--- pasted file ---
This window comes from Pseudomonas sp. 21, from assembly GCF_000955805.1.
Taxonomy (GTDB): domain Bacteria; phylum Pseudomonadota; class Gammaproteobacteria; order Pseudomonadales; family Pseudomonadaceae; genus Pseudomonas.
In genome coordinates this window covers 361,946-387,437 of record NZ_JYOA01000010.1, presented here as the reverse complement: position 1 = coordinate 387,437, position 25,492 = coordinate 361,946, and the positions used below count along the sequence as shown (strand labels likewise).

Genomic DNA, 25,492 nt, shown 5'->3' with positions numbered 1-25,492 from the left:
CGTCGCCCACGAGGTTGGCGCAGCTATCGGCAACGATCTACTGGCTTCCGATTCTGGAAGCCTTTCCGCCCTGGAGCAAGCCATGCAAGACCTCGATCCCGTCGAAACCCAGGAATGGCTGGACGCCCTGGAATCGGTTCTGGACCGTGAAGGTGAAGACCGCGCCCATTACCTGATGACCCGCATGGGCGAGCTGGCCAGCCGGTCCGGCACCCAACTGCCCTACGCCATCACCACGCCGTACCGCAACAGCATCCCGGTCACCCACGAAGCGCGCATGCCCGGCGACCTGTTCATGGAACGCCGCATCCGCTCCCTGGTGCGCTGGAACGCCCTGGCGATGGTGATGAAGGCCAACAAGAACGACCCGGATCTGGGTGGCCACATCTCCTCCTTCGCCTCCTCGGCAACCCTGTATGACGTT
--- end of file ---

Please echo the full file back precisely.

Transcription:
This window comes from Pseudomonas sp. 21, from assembly GCF_000955805.1.
Taxonomy (GTDB): domain Bacteria; phylum Pseudomonadota; class Gammaproteobacteria; order Pseudomonadales; family Pseudomonadaceae; genus Pseudomonas.
In genome coordinates this window covers 361,946-387,437 of record NZ_JYOA01000010.1, presented here as the reverse complement: position 1 = coordinate 387,437, position 25,492 = coordinate 361,946, and the positions used below count along the sequence as shown (strand labels likewise).

Genomic DNA, 25,492 nt, shown 5'->3' with positions numbered 1-25,492 from the left:
CGTCGCCCACGAGGTTGGCGCAGCTATCGGCAACGATCTACTGGCTTCCGATTCTGGAAGCCTTTCCGCCCTGGAGCAAGCCATGCAAGACCTCGATCCCGTCGAAACCCAGGAATGGCTGGACGCCCTGGAATCGGTTCTGGACCGTGAAGGTGAAGACCGCGCCCATTACCTGATGACCCGCATGGGCGAGCTGGCCAGCCGGTCCGGCACCCAACTGCCCTACGCCATCACCACGCCGTACCGCAACAGCATCCCGGTCACCCACGAAGCGCGCATGCCCGGCGACCTGTTCATGGAACGCCGCATCCGCTCCCTGGTGCGCTGGAACGCCCTGGCGATGGTGATGAAGGCCAACAAGAACGACCCGGATCTGGGTGGCCACATCTCCTCCTTCGCCTCCTCGGCAACCCTGTATGACGTT